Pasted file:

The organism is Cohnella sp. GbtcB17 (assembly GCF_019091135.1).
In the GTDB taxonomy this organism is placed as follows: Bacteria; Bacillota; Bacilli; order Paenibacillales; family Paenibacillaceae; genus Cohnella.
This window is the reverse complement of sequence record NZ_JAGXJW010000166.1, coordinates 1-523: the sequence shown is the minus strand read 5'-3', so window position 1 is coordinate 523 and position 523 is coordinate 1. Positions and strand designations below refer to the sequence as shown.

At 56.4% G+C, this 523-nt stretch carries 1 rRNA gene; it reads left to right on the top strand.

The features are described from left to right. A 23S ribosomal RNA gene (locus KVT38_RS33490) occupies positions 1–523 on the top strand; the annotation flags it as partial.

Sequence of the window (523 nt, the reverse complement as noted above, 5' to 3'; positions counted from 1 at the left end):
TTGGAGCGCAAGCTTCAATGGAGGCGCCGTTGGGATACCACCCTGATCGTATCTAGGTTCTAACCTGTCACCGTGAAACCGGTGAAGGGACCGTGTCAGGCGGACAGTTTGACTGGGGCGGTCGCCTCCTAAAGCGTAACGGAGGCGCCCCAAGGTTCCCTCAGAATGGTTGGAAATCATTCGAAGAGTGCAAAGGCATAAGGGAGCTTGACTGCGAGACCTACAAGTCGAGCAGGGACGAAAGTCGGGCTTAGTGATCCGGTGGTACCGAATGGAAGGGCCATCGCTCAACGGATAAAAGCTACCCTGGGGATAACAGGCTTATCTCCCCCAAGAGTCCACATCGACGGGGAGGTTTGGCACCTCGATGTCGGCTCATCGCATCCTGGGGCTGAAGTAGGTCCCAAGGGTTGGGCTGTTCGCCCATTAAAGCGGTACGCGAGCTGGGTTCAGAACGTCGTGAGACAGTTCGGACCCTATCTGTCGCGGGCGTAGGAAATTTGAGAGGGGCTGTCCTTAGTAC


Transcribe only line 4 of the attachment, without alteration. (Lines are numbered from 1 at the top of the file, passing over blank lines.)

At 56.4% G+C, this 523-nt stretch carries 1 rRNA gene; it reads left to right on the top strand.